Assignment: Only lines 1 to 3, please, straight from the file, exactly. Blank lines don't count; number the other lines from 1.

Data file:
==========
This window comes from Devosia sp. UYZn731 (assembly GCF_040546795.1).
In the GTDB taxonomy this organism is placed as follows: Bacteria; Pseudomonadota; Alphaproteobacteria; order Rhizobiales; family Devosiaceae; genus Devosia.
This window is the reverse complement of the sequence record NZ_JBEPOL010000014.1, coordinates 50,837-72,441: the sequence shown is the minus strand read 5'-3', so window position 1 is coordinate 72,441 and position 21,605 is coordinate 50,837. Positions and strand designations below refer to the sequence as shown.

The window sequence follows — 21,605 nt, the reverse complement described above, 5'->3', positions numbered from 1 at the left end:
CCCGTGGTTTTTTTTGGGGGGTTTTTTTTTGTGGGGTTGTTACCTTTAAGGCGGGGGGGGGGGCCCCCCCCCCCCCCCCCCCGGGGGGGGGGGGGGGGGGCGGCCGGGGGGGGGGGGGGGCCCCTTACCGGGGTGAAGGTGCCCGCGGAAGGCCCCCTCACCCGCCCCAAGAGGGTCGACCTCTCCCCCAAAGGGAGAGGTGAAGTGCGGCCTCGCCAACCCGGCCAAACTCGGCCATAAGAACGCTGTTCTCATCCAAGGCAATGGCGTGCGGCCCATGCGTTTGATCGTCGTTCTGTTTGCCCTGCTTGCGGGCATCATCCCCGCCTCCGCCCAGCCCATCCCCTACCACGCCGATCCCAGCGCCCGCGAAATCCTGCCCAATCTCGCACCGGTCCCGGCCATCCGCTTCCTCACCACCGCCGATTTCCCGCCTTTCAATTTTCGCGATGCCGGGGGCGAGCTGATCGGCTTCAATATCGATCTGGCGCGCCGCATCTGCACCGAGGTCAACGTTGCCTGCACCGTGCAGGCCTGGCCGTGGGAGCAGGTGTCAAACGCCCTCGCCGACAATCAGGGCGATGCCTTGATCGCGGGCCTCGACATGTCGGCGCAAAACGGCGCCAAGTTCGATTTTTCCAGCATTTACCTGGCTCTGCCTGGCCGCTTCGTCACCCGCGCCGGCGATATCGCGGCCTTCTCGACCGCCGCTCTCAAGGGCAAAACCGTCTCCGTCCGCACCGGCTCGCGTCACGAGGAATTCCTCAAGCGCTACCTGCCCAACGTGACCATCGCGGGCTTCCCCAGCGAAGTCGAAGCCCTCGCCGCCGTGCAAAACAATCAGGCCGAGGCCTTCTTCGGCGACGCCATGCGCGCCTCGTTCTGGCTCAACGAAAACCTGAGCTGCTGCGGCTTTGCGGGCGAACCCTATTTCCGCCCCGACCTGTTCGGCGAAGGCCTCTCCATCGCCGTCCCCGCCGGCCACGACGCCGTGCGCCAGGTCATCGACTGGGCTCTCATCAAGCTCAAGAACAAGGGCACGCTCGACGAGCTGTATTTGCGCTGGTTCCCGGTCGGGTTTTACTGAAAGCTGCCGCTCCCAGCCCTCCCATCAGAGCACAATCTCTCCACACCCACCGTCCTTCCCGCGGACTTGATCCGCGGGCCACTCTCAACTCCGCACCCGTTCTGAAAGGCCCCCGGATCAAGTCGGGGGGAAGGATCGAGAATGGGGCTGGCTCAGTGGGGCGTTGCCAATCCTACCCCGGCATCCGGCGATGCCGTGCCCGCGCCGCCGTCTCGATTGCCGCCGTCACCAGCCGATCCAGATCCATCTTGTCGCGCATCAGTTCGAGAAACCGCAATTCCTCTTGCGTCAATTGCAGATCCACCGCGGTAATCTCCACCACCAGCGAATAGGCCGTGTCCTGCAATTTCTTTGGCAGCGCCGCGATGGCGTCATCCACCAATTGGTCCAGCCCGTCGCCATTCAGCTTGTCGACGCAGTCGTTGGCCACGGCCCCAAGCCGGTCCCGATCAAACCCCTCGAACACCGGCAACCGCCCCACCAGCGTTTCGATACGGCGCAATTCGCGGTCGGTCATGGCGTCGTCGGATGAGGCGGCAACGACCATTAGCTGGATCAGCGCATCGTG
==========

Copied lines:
This window comes from Devosia sp. UYZn731 (assembly GCF_040546795.1).
In the GTDB taxonomy this organism is placed as follows: Bacteria; Pseudomonadota; Alphaproteobacteria; order Rhizobiales; family Devosiaceae; genus Devosia.
This window is the reverse complement of the sequence record NZ_JBEPOL010000014.1, coordinates 50,837-72,441: the sequence shown is the minus strand read 5'-3', so window position 1 is coordinate 72,441 and position 21,605 is coordinate 50,837. Positions and strand designations below refer to the sequence as shown.